Love and Life eBook

This eBook from the Gutenberg Project consists of approximately 390 pages of information about Love and Life.

It was some minutes before they recovered their self-possession, but Dr. Godfrey and Mr. Belamour began the conversation, and they gradually joined in.  It was chiefly full of reminiscences of the lively days when Dr. Godfrey had been a young Cantab visiting his two friends at Bowstead, and Phoebe and Delia were the belles of the village.  Aurelia scarcely opened her lips, but she was astonished to find how different the two sisters could be from the censorious, contemptuous beings they had seemed to her.  The conversation lasted till supper-time, and Mr. Belamour, as they took their leave, made them promise to come and see him again.  Then they were conducted back to the supper-room, Mrs. Phoebe mysteriously asking “Is he always like this?”

The experiment had been a great success, and Aurelia completed it by asking Mrs. Phoebe to take the head of the supper-table.


    And if thou sparest now to do this thing,
    I will destroy thee and thy land also.—­MORRIS.

“Well, sir, have you seen my Lady?”

“Not a year older than when I saw her last,” returned Major Delavie, who had just dismounted from his trusty pony at his garden gate, and accepted Betty’s arm; “and what think you?” he added, pausing that Corporal Palmer might hear his news.  “She has been at Bowstead, and brings fresh tidings of our Aura.  The darling is as fair and sprightly as a May morning, and beloved by all who come near her—­bless her!”

Palmer echoed a fervent “Amen!” and Betty asked, “Is this my Lady’s report?”

“Suspicious Betty!  You will soon be satisfied,” said the Major in high glee.  “Did not Dove meet me at the front door, and Mrs. Dove waylay me in the hall to tell me that the child looked blooming and joyous, and in favour with all, gentle and simple?  Come her, Eugene, ay, and Harriet and Arden too.  Let us hear what my little maid says for herself.  For look here!” and he held aloft Aurelia’s packet, at sight of which Eugene capered high, and all followed into the parlour.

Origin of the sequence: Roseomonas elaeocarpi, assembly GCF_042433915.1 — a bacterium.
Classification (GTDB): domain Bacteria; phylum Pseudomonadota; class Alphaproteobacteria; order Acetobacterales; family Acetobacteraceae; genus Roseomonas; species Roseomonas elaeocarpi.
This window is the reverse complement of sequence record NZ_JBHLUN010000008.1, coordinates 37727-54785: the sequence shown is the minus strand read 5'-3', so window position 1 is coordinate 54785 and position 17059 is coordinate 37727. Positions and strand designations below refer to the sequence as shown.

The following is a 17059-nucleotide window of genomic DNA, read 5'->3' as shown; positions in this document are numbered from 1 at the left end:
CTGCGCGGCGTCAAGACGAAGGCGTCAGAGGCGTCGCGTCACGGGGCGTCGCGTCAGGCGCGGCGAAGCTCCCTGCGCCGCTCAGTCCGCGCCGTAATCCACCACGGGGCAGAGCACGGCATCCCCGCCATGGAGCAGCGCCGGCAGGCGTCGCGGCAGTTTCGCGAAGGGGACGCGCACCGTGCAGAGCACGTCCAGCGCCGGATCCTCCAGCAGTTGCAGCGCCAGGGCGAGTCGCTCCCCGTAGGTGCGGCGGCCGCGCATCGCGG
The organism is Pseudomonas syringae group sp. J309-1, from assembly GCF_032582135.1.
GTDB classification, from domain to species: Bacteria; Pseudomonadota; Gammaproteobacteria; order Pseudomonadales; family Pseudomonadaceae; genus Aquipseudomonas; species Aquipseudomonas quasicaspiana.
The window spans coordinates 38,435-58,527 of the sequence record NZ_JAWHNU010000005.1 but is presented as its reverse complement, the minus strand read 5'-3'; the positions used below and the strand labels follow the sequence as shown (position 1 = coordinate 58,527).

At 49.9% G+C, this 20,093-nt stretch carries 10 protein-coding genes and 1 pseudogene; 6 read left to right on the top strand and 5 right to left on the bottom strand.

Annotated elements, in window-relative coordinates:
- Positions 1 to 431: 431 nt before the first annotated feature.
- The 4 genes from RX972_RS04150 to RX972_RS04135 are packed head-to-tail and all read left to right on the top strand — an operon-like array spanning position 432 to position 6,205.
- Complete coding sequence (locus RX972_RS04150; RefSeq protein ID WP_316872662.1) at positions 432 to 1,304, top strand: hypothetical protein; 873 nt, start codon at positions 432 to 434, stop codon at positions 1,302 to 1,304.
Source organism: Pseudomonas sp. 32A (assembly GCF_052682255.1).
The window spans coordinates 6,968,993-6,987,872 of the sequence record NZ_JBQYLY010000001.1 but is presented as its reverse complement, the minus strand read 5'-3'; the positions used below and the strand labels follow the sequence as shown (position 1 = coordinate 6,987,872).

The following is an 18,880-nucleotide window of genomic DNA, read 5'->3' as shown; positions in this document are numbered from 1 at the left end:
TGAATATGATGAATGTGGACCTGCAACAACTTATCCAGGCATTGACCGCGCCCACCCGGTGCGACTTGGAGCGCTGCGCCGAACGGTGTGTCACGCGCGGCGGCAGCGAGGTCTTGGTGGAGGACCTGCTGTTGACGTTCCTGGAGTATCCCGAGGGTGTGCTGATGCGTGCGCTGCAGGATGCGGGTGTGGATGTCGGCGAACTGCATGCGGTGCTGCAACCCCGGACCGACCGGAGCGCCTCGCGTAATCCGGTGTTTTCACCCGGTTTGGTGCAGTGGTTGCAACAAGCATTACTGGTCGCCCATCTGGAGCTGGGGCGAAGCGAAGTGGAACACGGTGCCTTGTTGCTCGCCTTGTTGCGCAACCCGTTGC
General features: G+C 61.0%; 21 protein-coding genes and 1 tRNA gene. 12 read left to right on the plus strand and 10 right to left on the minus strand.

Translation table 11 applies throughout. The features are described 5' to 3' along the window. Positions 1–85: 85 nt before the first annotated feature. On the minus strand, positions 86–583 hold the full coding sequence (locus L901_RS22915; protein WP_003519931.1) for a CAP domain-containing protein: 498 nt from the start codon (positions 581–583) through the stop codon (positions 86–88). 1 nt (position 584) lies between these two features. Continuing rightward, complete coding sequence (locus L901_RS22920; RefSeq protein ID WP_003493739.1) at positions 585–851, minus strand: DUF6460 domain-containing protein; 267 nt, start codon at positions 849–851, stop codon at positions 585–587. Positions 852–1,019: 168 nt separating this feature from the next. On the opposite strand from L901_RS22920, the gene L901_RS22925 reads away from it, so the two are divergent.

Mr. Arden was constantly about the house.  There was no doubt that he would soon be preferred to a Chapter living in Buckinghamshire, and he had thus been emboldened to speak out his wishes.  It would have been quite beneath the dignity of a young lady of Miss Harriet’s sensibility to have consented, and she was in the full swing of her game at coyness and reluctance, daily vowing that nothing should induce her to resign her liberty, and that she should be frightened out of her life by Mr. Arden’s experiments; while her father had cordially received the minor Canon’s proposals, and already treated him as one of the family.  Simpering had been such a fattening process that Harriet was beginning to resume more of her good looks than had ever been brought back by Maydew.

“Open the letter, Betty.  Thanks, Arden,” as the minor Canon began to pull off his boots, “only take care of my knee.  My Lady has brought down her little boy, and one of Aurelia’s pupils; I declare they are a perfect pair of Loves.  What are you fumbling at, Betty?”

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Love and Life from Project Gutenberg. Public domain.
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